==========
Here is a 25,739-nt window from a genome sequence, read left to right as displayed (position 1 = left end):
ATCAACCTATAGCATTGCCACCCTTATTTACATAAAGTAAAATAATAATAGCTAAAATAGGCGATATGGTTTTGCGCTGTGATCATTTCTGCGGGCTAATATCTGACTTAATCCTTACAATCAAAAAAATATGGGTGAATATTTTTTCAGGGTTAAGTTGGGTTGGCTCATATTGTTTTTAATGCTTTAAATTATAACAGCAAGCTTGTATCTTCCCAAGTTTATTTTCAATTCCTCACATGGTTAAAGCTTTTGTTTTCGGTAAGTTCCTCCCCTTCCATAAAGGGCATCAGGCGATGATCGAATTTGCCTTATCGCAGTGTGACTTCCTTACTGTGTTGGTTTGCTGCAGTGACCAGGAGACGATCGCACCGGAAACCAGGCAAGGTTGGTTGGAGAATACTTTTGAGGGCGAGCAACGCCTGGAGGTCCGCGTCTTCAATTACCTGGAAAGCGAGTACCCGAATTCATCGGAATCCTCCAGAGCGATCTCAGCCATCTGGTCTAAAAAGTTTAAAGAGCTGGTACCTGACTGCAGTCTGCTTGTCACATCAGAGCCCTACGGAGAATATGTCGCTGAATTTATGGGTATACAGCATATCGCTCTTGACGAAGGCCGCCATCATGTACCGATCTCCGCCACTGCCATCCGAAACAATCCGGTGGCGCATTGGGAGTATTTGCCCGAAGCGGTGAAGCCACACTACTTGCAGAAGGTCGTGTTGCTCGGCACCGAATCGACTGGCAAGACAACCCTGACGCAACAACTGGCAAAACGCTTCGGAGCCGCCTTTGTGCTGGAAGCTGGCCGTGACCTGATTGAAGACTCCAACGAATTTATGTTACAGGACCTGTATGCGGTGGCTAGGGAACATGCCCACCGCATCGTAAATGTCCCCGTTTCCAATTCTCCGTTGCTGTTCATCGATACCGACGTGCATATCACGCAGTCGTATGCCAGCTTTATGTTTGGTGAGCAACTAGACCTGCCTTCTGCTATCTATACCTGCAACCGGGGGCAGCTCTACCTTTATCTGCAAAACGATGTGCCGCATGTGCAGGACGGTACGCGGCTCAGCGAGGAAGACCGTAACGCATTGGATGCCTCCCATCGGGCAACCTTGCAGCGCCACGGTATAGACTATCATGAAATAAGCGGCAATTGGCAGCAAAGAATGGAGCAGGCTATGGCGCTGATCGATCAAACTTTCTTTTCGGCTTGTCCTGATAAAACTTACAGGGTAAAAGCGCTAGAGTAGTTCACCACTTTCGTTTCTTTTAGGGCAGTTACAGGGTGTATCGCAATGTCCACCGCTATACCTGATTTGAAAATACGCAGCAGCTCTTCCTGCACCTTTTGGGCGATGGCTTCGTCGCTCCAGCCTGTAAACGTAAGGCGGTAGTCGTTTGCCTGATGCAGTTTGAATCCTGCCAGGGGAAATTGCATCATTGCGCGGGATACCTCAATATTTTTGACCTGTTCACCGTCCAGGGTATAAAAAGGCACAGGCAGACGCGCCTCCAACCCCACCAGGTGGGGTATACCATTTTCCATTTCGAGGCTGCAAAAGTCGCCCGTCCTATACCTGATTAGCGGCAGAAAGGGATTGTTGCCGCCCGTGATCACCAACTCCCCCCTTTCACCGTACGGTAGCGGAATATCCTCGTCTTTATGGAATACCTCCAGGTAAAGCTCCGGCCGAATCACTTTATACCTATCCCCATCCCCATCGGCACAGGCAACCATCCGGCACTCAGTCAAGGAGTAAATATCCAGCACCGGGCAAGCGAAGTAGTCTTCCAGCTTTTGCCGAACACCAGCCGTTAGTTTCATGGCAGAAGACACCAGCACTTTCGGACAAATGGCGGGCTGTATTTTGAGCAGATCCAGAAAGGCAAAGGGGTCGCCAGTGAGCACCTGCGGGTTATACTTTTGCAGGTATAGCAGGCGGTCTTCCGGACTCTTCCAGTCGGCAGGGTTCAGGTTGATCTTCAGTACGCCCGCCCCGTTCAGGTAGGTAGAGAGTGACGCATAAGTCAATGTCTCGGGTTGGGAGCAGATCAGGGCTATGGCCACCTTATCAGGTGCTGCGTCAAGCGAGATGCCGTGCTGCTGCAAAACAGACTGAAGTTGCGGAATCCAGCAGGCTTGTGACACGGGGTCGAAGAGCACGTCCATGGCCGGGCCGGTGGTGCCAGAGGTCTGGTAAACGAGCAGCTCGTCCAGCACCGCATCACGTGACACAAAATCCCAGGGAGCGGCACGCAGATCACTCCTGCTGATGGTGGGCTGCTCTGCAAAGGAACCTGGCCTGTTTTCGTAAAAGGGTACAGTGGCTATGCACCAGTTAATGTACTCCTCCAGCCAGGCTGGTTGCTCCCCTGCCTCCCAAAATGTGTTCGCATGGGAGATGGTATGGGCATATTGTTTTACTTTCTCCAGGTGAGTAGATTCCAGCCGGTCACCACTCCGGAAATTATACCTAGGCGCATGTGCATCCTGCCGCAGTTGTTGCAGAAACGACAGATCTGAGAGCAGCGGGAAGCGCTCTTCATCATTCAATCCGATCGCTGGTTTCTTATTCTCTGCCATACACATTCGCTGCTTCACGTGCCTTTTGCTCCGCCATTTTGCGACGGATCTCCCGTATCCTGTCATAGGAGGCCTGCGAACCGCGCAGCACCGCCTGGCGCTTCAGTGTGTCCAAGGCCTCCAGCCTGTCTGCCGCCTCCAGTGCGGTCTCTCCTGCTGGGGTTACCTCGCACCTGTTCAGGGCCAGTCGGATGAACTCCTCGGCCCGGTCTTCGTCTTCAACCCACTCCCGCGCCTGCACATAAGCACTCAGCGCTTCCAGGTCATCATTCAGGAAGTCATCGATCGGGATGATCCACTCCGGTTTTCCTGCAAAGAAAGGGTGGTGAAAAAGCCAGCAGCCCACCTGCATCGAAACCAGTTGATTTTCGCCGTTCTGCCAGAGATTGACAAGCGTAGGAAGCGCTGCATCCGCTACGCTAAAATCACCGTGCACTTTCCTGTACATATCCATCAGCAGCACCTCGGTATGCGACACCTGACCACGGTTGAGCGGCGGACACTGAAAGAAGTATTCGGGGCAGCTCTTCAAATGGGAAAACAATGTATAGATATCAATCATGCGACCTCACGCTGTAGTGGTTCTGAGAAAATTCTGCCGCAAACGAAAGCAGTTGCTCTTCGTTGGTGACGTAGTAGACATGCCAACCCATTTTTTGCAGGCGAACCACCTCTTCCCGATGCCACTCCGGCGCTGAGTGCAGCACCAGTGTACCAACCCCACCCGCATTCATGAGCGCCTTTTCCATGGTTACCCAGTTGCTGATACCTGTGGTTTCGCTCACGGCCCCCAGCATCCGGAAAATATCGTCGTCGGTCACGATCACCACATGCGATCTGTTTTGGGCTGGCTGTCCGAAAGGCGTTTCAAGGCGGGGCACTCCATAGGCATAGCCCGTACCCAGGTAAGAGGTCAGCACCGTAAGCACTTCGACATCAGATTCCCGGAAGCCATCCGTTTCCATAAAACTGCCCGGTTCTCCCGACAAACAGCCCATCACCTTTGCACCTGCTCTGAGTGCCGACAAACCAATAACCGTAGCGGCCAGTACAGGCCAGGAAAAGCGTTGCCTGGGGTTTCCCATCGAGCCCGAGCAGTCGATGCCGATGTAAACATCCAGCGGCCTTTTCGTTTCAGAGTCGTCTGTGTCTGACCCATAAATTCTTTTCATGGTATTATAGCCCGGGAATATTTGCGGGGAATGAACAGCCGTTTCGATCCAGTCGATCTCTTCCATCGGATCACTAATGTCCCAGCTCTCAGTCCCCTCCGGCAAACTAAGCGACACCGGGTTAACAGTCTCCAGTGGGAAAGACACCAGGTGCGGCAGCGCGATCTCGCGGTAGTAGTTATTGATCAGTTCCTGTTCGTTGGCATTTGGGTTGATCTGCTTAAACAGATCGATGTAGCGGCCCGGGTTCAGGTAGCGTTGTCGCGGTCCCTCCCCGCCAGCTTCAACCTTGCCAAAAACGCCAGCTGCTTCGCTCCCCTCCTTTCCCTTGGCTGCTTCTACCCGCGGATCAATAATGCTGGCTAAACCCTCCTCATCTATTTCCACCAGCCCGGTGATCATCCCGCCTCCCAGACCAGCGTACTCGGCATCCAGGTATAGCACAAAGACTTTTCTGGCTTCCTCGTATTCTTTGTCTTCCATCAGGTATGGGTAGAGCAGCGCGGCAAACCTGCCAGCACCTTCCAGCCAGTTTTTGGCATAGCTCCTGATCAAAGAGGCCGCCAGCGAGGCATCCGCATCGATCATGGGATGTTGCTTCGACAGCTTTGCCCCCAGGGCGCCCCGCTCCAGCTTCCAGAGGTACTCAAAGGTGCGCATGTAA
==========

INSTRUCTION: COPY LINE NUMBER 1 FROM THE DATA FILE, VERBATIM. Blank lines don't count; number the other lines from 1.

Here is a 25,739-nt window from a genome sequence, read left to right as displayed (position 1 = left end):